Pharmacy with a discount City-Pharma offers a 30% discount on most of their products. They buy in bulk and cut out the middle-man. The store has two floors of traditional medication by prescription, over-the-counter medications, phytothérapie/aromatherapy, Dr. Scholl, ginseng, dietary foods, support hose (compression dégressive); Back Original Flower Essences, products by “le Docteur Jean Valnet”, the father of modern phyto-armoathérapie; seaweed baths, wide variety of toothpastes, etc.
City-Pharma Parapharmacie Discount
Homéopathie, phythothérapie, orthopédie
26, rue du Four, 75006 Paris
01 46 33 20 81
Open Monday to Friday 8:30 a.m. to 8 p.m.; Saturday 9 a.m. to 8 p.m.
The old pharmacy
I found the following article in Air France Madam about the Herboristerie de la Place de Clichy:
Behind the pale yellow façade at 87 Rue d’Amsterdam is one of Europe’s oldest pharmacies.
Nothing has changed here since 1880 from the sumptuous woodwork to the shelves rising up to the ceiling and the porcelain jars that contain the ingredients for the house’s herbal remedies. At the Herboristerie (87 Rue d’Amsterdam 75008 Paris (Telephone: 01 48 74 83 32), the power of herbs is not an old wives’ tale–it’s a true science, the ancestor of aromatherapy.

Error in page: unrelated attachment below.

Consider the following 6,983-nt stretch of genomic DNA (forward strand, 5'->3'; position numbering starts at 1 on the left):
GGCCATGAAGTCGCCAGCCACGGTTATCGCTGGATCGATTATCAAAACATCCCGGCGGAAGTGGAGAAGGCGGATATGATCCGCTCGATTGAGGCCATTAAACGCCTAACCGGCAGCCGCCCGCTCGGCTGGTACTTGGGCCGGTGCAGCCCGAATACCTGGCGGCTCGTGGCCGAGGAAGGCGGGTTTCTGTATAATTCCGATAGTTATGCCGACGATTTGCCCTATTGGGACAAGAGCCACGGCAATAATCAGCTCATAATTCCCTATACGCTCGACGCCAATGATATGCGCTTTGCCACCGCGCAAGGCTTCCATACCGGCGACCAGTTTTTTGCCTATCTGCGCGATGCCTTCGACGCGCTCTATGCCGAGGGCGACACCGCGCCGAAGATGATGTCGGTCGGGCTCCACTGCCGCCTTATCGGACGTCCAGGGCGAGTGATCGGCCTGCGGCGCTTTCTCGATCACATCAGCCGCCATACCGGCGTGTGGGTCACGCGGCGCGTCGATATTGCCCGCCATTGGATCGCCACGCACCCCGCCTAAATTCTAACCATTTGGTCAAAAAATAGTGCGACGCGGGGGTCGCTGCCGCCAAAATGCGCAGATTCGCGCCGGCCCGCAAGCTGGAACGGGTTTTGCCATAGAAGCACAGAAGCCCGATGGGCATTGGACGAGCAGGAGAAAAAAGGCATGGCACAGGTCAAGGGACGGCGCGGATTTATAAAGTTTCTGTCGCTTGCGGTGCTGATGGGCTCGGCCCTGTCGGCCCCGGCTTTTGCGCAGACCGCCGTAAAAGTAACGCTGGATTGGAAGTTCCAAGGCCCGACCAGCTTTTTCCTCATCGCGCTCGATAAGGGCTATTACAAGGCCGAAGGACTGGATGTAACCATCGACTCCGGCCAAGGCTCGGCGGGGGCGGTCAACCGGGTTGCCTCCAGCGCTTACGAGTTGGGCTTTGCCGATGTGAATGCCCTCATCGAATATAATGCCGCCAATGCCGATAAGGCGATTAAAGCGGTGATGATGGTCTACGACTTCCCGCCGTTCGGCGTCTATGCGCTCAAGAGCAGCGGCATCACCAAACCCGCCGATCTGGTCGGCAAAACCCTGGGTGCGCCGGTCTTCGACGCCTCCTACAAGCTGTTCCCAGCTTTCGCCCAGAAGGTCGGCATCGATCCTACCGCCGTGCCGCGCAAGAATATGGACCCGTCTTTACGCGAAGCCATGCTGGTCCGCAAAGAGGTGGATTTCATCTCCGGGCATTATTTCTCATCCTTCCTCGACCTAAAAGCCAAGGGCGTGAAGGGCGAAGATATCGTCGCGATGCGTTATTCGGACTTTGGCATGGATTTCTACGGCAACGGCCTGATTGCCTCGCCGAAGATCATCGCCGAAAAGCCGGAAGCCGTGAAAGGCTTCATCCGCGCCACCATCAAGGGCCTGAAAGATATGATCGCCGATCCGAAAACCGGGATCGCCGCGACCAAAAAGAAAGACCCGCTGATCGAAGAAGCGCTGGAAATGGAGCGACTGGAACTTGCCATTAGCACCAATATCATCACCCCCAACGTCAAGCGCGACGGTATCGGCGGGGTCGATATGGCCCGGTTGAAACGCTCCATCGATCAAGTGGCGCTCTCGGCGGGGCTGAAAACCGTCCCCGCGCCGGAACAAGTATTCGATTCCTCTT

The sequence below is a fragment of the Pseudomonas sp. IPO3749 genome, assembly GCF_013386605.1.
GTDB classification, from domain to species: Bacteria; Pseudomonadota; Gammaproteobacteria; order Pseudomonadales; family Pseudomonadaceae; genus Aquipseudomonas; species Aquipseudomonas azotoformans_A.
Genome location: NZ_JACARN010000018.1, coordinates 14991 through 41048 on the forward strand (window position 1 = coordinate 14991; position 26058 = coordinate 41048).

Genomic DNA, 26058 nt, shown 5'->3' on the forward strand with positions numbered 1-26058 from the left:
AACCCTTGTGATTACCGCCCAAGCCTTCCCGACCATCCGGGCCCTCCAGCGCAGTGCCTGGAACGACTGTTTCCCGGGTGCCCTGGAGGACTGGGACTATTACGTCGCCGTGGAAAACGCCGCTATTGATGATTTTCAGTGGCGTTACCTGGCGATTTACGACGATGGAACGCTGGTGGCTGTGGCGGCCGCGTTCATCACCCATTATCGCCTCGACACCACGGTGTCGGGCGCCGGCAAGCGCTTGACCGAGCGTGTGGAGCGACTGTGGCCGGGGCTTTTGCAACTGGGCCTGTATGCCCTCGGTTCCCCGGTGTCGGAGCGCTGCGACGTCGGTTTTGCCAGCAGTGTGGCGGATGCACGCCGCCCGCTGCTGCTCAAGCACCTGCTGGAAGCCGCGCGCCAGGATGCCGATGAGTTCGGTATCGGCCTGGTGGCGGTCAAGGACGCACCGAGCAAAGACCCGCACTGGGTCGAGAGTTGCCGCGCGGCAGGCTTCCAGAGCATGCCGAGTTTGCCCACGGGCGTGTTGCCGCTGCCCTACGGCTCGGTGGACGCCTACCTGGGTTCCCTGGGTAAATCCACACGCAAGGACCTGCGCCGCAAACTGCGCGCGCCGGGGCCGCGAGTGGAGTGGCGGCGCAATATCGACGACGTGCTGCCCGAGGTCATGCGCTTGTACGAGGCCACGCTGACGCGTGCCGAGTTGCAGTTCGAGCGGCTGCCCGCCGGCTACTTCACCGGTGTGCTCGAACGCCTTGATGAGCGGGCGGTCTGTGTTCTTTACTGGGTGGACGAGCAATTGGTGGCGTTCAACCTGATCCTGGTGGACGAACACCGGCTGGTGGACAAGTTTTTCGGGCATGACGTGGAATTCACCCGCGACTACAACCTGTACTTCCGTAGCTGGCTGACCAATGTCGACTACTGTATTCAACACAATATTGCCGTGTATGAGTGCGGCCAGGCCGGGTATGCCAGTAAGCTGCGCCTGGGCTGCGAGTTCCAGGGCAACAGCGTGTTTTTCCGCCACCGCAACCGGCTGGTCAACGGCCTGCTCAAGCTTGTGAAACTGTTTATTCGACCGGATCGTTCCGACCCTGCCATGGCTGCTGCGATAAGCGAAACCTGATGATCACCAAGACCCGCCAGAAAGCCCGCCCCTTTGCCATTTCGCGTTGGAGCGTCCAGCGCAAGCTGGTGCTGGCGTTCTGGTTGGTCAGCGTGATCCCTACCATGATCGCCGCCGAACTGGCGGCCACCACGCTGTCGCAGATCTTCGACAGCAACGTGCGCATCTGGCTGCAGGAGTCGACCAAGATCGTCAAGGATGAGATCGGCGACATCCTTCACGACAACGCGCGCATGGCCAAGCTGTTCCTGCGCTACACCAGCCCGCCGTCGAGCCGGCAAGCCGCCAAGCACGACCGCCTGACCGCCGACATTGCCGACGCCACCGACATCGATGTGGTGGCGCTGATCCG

If you suffer from a sore throat (angines), stuffed sinuses (sinusites), insomnia (insomnies) or canker sores*, those tiny vials of thyme, tea tree, melaleuca, etc. can be just what you need. Depending on the customer’s symptoms and general state of health, a pharmacistsphyto therapist prepares the appropriate concoction in carefully measured does. One entire wall is taken up by hundreds of little packets for making herbal teas: basil (basilic) acts as an antiseptic, hibiscus as a toner, hawthorn blossom (l’aubépine en fleurs) helps regulate the heartbeat, and so on. All the plants are gathered wild or grown using organic farming methods. *canker sores was incorrectly translated in the article….
The suggestions for shopping and asking questions in a Paris pharmacy are based on recommendations from flight crews, readers, and my personal experience.
**Donormyl is available over the counter. Erwin suggests a half tablet; you will wake up with a clear head as compared to ambien (stilnox in France). Raisa had the opposite experience with these products. Heather recommends not “drinking too much wine before taking Donormyl or Ambien (or any sleep aid), …side effects may be sleeplessness … and/or sluggishness the next morning.”
As you know, all of these products are taken at your own risk.
If you have anything to add, please write a comment, and I will share with other Colleen’s Paris readers.
Continue to my Over-the-counter page for a lo-o-ng list of over-the-counter ailments and remedies.
Pharmacy Over the Counter Translations (.pdf documents from the old Web site)- over-the-counter pharmaceuticals.